Order God’s Word for Today devotional guides.
Visit Gospel Publishing House.

Crucify Him

Crucify HimCrucify Him

Read 2 Kings 15:13 through 17:41; Luke 23:13–34

They kept shouting, “Crucify him! Crucify him!” (Luke 23:21).

Pilate wanted to release Jesus. He did not see any merit in the accusations of the religious rulers, so he decided to punish Jesus and quietly discharge him. The Jewish leaders, however, were not satisfied. They wanted crucifixion. Pilate felt his idea of punishing and releasing Jesus would be enough. Others had granted this type of pardon before. But the crowds would not have it; they requested a convicted murderer instead. Pilate could feel the anger in their voices. No matter what he offered, they kept shouting, “Crucify him!”

Crucifixion is a horrible, painful death. Only people full of hate or jealousy would wish it upon a person. Nevertheless, they were making the right request. Without the sacrificial death of Jesus on the cross, there would be no forgiveness. Jesus the God-man was the only person who could pay the penalty for sin needed to provide redemption for humanity. We have the gift of eternal life because they crucified Him.

Challenge for Today: As ugly as the act of crucifixion was, it was God’s chosen instrument to bring you redemption. Whom can you share the message of the Crucifixion with today?

—Charles Earl Harrel

God’s Word for Today © 2004 Gospel Publishing House. Used by permission.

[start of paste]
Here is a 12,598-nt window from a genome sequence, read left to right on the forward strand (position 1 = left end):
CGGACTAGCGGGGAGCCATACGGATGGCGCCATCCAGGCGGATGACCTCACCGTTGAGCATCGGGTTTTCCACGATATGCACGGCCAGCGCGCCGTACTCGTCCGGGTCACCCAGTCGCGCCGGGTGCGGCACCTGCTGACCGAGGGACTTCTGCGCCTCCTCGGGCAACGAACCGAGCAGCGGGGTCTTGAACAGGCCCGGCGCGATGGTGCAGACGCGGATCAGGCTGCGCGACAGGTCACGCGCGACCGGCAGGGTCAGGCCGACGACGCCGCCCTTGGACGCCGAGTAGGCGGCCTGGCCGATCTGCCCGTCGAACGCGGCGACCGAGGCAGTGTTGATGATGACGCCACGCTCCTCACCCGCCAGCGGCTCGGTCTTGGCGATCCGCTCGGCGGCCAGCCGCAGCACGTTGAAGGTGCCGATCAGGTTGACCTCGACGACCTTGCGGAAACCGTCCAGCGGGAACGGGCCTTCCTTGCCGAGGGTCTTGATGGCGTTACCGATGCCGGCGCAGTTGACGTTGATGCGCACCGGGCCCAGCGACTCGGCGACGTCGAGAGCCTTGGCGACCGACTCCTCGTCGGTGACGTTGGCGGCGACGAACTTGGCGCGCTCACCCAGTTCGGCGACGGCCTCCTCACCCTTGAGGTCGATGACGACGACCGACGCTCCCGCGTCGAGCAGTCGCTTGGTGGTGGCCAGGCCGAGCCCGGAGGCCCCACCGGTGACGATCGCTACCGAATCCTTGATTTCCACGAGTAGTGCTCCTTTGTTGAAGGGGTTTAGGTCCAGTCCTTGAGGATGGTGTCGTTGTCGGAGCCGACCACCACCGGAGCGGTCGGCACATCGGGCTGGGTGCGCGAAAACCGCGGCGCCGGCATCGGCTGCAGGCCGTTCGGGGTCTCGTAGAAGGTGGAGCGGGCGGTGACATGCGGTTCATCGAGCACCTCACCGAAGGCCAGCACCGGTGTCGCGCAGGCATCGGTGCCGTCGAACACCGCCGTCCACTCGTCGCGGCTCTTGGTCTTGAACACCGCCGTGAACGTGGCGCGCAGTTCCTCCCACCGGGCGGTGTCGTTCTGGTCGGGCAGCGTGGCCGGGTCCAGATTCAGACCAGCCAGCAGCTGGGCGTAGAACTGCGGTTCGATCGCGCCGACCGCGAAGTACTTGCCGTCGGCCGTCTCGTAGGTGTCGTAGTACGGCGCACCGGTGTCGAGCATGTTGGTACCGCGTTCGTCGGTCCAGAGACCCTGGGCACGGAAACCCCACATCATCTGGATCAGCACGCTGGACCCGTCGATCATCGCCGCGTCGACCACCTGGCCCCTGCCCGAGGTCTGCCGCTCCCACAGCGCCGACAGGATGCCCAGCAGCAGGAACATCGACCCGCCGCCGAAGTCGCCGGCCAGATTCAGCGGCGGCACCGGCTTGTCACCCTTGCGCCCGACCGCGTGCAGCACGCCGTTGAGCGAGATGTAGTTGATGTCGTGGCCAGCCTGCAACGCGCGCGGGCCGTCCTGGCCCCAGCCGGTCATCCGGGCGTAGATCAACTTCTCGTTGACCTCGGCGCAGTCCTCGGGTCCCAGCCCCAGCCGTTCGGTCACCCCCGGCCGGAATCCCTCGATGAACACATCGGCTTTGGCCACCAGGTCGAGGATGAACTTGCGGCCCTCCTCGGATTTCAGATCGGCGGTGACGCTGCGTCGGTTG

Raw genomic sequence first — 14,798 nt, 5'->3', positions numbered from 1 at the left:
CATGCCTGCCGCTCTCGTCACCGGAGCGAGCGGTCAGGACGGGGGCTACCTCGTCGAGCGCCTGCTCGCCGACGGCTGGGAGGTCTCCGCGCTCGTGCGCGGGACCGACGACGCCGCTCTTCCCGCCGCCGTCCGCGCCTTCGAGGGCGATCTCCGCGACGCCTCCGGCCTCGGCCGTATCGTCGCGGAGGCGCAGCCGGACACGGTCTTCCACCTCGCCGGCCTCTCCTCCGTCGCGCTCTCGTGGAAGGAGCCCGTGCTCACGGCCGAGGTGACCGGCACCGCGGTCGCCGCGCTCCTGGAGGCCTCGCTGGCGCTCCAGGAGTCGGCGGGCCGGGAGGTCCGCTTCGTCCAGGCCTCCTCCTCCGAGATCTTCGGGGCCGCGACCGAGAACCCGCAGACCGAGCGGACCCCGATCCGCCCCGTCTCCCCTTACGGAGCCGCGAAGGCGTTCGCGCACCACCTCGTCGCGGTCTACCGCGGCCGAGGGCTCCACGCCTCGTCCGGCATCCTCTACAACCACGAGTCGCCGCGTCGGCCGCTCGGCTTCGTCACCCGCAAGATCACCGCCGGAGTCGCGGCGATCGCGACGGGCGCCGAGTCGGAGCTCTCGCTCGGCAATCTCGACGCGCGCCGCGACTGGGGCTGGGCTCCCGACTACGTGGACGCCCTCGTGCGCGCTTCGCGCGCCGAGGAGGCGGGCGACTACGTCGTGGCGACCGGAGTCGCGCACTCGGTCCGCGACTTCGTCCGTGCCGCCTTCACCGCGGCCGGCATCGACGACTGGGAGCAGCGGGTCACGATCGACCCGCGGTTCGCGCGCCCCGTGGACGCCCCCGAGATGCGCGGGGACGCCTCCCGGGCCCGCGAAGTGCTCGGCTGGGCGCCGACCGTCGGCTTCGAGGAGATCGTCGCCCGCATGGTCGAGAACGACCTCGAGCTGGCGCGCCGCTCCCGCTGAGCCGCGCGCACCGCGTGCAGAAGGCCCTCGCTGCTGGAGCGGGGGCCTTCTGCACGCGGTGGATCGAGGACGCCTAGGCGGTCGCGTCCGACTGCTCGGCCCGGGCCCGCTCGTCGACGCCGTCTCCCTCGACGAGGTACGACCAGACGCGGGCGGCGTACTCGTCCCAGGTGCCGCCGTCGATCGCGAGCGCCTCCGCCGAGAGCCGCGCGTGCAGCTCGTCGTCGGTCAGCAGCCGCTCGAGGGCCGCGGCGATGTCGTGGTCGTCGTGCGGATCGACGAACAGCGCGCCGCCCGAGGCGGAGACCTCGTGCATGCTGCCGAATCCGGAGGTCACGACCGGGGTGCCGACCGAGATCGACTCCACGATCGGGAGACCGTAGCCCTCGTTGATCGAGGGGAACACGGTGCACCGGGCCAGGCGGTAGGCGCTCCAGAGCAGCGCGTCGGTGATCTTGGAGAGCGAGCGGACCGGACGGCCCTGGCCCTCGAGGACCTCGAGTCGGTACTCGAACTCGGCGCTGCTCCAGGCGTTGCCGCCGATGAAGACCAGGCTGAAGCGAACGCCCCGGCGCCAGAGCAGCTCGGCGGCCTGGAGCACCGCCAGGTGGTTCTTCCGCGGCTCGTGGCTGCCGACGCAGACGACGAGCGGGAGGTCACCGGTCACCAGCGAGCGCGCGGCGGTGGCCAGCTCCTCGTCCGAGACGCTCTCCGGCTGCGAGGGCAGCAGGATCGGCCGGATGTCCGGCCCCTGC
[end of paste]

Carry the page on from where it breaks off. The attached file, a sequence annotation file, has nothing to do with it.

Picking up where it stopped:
Order God’s Word for Today devotional guides.
Visit Gospel Publishing House.

A Better Purpose

Saving the WorldA Better Purpose

God did not send his Son into the world to condemn the world, but to save the world through him (John 3:17, New International Version).

Scripture: John 3:16-21
Song: “Bind Our Hearts with One Great Purpose”

Our meeting with the new store manager for W. T. Grant concerned all of us—especially me. I had been the first employee hired when Grants decided to build this newest store in Reedley, California—as a test case; we were an experiment.

Apprehension filled the room as Mr. Akins walked in. Business was slow, and our jobs were on the line. Did Grants plan to cut their losses, lay off half the employees, or simply close the store? None of us knew what to expect.

The new manager looked around the room, smiled, and then told us his plan. He had come to save our jobs and the company, but he needed our help, our sacrificial help. With a show of hands, we gladly pledged our support.

Jesus also came to save lives, not condemn them to a horrible fate. Salvation is God’s divine plan for the world, but He calls for our help in sharing the good news. When we work together as believers, we show others that God’s true purpose is salvation, not condemnation.

Most precious God, fill me with Your love that I might tell my friends why Jesus was sent into the world. In His name, amen.

“A Better Purpose” by Charles Earl Harrel. First published in Devotions® © 2006 Standard Publishing. Reprinted with permission from the publisher.

Purchase current printed issue of Devotions or 365 Devotions